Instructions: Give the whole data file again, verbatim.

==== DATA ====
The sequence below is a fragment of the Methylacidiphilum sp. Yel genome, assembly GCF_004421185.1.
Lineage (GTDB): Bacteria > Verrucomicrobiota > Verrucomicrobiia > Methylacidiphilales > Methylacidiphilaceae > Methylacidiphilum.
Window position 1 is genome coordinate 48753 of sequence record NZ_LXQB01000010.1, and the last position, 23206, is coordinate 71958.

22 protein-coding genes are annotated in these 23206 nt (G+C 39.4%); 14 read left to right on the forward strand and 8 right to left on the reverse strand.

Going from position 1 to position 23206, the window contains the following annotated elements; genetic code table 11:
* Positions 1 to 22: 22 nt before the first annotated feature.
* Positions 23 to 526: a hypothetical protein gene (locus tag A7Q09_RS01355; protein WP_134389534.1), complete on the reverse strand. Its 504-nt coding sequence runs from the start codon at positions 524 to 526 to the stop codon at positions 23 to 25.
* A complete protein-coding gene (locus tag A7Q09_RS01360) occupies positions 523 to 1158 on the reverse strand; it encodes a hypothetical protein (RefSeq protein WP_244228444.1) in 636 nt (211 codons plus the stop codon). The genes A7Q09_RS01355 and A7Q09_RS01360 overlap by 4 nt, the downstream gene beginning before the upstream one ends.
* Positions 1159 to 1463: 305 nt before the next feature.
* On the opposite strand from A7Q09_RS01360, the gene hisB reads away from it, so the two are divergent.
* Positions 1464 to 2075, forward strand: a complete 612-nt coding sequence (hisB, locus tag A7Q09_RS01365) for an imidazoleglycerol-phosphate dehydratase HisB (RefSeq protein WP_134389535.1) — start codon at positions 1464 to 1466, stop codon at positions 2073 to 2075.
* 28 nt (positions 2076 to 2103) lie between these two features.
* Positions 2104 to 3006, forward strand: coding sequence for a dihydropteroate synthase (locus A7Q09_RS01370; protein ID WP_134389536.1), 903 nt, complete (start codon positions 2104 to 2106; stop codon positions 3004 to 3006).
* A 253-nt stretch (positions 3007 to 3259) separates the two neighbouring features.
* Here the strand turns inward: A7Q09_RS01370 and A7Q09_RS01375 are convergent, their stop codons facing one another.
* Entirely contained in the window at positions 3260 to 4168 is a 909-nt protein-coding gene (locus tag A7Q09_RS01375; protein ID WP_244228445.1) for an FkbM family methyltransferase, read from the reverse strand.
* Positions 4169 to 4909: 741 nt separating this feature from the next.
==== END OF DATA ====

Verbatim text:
The sequence below is a fragment of the Methylacidiphilum sp. Yel genome, assembly GCF_004421185.1.
Lineage (GTDB): Bacteria > Verrucomicrobiota > Verrucomicrobiia > Methylacidiphilales > Methylacidiphilaceae > Methylacidiphilum.
Window position 1 is genome coordinate 48753 of sequence record NZ_LXQB01000010.1, and the last position, 23206, is coordinate 71958.

22 protein-coding genes are annotated in these 23206 nt (G+C 39.4%); 14 read left to right on the forward strand and 8 right to left on the reverse strand.

Going from position 1 to position 23206, the window contains the following annotated elements; genetic code table 11:
* Positions 1 to 22: 22 nt before the first annotated feature.
* Positions 23 to 526: a hypothetical protein gene (locus tag A7Q09_RS01355; protein WP_134389534.1), complete on the reverse strand. Its 504-nt coding sequence runs from the start codon at positions 524 to 526 to the stop codon at positions 23 to 25.
* A complete protein-coding gene (locus tag A7Q09_RS01360) occupies positions 523 to 1158 on the reverse strand; it encodes a hypothetical protein (RefSeq protein WP_244228444.1) in 636 nt (211 codons plus the stop codon). The genes A7Q09_RS01355 and A7Q09_RS01360 overlap by 4 nt, the downstream gene beginning before the upstream one ends.
* Positions 1159 to 1463: 305 nt before the next feature.
* On the opposite strand from A7Q09_RS01360, the gene hisB reads away from it, so the two are divergent.
* Positions 1464 to 2075, forward strand: a complete 612-nt coding sequence (hisB, locus tag A7Q09_RS01365) for an imidazoleglycerol-phosphate dehydratase HisB (RefSeq protein WP_134389535.1) — start codon at positions 1464 to 1466, stop codon at positions 2073 to 2075.
* 28 nt (positions 2076 to 2103) lie between these two features.
* Positions 2104 to 3006, forward strand: coding sequence for a dihydropteroate synthase (locus A7Q09_RS01370; protein ID WP_134389536.1), 903 nt, complete (start codon positions 2104 to 2106; stop codon positions 3004 to 3006).
* A 253-nt stretch (positions 3007 to 3259) separates the two neighbouring features.
* Here the strand turns inward: A7Q09_RS01370 and A7Q09_RS01375 are convergent, their stop codons facing one another.
* Entirely contained in the window at positions 3260 to 4168 is a 909-nt protein-coding gene (locus tag A7Q09_RS01375; protein ID WP_244228445.1) for an FkbM family methyltransferase, read from the reverse strand.
* Positions 4169 to 4909: 741 nt separating this feature from the next.